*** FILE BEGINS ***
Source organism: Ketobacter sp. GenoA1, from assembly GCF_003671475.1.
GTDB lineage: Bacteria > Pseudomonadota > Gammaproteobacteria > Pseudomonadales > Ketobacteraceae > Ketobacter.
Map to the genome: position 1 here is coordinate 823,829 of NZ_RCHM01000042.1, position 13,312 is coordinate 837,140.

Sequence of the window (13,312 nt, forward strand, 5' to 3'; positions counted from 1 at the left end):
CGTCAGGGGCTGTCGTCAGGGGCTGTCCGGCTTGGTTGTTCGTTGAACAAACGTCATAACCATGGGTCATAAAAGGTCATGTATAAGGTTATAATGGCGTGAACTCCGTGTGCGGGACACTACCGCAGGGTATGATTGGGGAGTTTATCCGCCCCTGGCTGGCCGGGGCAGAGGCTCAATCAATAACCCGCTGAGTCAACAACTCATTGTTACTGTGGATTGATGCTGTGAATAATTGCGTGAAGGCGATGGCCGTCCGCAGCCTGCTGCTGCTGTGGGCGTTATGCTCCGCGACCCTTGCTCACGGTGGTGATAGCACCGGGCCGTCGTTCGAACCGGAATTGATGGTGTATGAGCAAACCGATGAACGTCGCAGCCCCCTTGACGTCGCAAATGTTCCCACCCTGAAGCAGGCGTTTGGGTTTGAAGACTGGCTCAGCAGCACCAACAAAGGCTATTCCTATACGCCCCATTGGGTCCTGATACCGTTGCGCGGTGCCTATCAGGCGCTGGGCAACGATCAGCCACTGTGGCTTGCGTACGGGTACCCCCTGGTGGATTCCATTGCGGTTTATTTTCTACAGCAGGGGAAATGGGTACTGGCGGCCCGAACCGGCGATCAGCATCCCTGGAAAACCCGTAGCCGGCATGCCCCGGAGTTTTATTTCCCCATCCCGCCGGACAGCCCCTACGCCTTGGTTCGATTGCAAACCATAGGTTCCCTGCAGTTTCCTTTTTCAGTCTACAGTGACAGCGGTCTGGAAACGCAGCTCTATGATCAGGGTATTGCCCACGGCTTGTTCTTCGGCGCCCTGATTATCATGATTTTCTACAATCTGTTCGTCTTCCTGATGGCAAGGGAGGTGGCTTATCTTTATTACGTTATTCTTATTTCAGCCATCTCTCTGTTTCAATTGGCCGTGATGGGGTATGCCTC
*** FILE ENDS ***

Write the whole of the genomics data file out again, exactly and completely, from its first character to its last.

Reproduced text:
Source organism: Ketobacter sp. GenoA1, from assembly GCF_003671475.1.
GTDB lineage: Bacteria > Pseudomonadota > Gammaproteobacteria > Pseudomonadales > Ketobacteraceae > Ketobacter.
Map to the genome: position 1 here is coordinate 823,829 of NZ_RCHM01000042.1, position 13,312 is coordinate 837,140.

Sequence of the window (13,312 nt, forward strand, 5' to 3'; positions counted from 1 at the left end):
CGTCAGGGGCTGTCGTCAGGGGCTGTCCGGCTTGGTTGTTCGTTGAACAAACGTCATAACCATGGGTCATAAAAGGTCATGTATAAGGTTATAATGGCGTGAACTCCGTGTGCGGGACACTACCGCAGGGTATGATTGGGGAGTTTATCCGCCCCTGGCTGGCCGGGGCAGAGGCTCAATCAATAACCCGCTGAGTCAACAACTCATTGTTACTGTGGATTGATGCTGTGAATAATTGCGTGAAGGCGATGGCCGTCCGCAGCCTGCTGCTGCTGTGGGCGTTATGCTCCGCGACCCTTGCTCACGGTGGTGATAGCACCGGGCCGTCGTTCGAACCGGAATTGATGGTGTATGAGCAAACCGATGAACGTCGCAGCCCCCTTGACGTCGCAAATGTTCCCACCCTGAAGCAGGCGTTTGGGTTTGAAGACTGGCTCAGCAGCACCAACAAAGGCTATTCCTATACGCCCCATTGGGTCCTGATACCGTTGCGCGGTGCCTATCAGGCGCTGGGCAACGATCAGCCACTGTGGCTTGCGTACGGGTACCCCCTGGTGGATTCCATTGCGGTTTATTTTCTACAGCAGGGGAAATGGGTACTGGCGGCCCGAACCGGCGATCAGCATCCCTGGAAAACCCGTAGCCGGCATGCCCCGGAGTTTTATTTCCCCATCCCGCCGGACAGCCCCTACGCCTTGGTTCGATTGCAAACCATAGGTTCCCTGCAGTTTCCTTTTTCAGTCTACAGTGACAGCGGTCTGGAAACGCAGCTCTATGATCAGGGTATTGCCCACGGCTTGTTCTTCGGCGCCCTGATTATCATGATTTTCTACAATCTGTTCGTCTTCCTGATGGCAAGGGAGGTGGCTTATCTTTATTACGTTATTCTTATTTCAGCCATCTCTCTGTTTCAATTGGCCGTGATGGGGTATGCCTC